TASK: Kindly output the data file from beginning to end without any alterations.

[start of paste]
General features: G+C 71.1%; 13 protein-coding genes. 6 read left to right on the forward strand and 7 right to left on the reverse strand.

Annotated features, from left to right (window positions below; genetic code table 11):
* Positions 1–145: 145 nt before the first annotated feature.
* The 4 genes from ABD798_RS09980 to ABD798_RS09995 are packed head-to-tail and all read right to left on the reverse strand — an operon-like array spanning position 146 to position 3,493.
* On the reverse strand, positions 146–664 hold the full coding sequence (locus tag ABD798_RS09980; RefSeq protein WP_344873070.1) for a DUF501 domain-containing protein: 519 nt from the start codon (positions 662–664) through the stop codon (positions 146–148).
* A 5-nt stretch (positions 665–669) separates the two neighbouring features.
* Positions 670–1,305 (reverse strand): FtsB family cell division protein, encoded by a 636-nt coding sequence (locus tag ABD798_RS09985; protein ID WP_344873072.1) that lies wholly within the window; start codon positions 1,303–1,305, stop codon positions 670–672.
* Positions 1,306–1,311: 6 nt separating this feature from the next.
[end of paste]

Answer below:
General features: G+C 71.1%; 13 protein-coding genes. 6 read left to right on the forward strand and 7 right to left on the reverse strand.

Annotated features, from left to right (window positions below; genetic code table 11):
* Positions 1–145: 145 nt before the first annotated feature.
* The 4 genes from ABD798_RS09980 to ABD798_RS09995 are packed head-to-tail and all read right to left on the reverse strand — an operon-like array spanning position 146 to position 3,493.
* On the reverse strand, positions 146–664 hold the full coding sequence (locus tag ABD798_RS09980; RefSeq protein WP_344873070.1) for a DUF501 domain-containing protein: 519 nt from the start codon (positions 662–664) through the stop codon (positions 146–148).
* A 5-nt stretch (positions 665–669) separates the two neighbouring features.
* Positions 670–1,305 (reverse strand): FtsB family cell division protein, encoded by a 636-nt coding sequence (locus tag ABD798_RS09985; protein ID WP_344873072.1) that lies wholly within the window; start codon positions 1,303–1,305, stop codon positions 670–672.
* Positions 1,306–1,311: 6 nt separating this feature from the next.